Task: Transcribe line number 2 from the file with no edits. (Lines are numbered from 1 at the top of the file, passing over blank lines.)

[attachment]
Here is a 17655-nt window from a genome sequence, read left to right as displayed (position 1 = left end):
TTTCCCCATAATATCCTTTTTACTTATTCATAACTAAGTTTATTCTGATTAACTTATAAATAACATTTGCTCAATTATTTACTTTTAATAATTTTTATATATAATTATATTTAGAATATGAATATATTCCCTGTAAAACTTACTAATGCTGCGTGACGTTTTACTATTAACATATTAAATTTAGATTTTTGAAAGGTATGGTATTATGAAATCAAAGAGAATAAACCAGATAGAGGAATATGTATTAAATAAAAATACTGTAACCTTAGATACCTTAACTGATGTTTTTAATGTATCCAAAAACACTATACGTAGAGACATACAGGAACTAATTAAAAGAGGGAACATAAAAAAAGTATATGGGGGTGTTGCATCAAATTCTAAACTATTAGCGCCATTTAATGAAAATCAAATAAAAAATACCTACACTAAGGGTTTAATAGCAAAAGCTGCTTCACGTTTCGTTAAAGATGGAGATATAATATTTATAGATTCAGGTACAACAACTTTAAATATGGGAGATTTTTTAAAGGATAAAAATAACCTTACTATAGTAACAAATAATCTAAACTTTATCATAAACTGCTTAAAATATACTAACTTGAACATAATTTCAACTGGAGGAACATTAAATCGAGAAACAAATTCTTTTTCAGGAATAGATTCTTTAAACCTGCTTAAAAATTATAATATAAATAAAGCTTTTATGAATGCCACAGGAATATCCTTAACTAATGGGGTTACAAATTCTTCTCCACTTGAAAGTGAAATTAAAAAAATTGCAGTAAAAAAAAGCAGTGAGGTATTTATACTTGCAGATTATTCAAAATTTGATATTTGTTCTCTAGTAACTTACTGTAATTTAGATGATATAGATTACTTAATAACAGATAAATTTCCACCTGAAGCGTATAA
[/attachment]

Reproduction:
TTTCCCCATAATATCCTTTTTACTTATTCATAACTAAGTTTATTCTGATTAACTTATAAATAACATTTGCTCAATTATTTACTTTTAATAATTTTTATATATAATTATATTTAGAATATGAATATATTCCCTGTAAAACTTACTAATGCTGCGTGACGTTTTACTATTAACATATTAAATTTAGATTTTTGAAAGGTATGGTATTATGAAATCAAAGAGAATAAACCAGATAGAGGAATATGTATTAAATAAAAATACTGTAACCTTAGATACCTTAACTGATGTTTTTAATGTATCCAAAAACACTATACGTAGAGACATACAGGAACTAATTAAAAGAGGGAACATAAAAAAAGTATATGGGGGTGTTGCATCAAATTCTAAACTATTAGCGCCATTTAATGAAAATCAAATAAAAAATACCTACACTAAGGGTTTAATAGCAAAAGCTGCTTCACGTTTCGTTAAAGATGGAGATATAATATTTATAGATTCAGGTACAACAACTTTAAATATGGGAGATTTTTTAAAGGATAAAAATAACCTTACTATAGTAACAAATAATCTAAACTTTATCATAAACTGCTTAAAATATACTAACTTGAACATAATTTCAACTGGAGGAACATTAAATCGAGAAACAAATTCTTTTTCAGGAATAGATTCTTTAAACCTGCTTAAAAATTATAATATAAATAAAGCTTTTATGAATGCCACAGGAATATCCTTAACTAATGGGGTTACAAATTCTTCTCCACTTGAAAGTGAAATTAAAAAAATTGCAGTAAAAAAAAGCAGTGAGGTATTTATACTTGCAGATTATTCAAAATTTGATATTTGTTCTCTAGTAACTTACTGTAATTTAGATGATATAGATTACTTAATAACAGATAAATTTCCACCTGAAGCGTATAA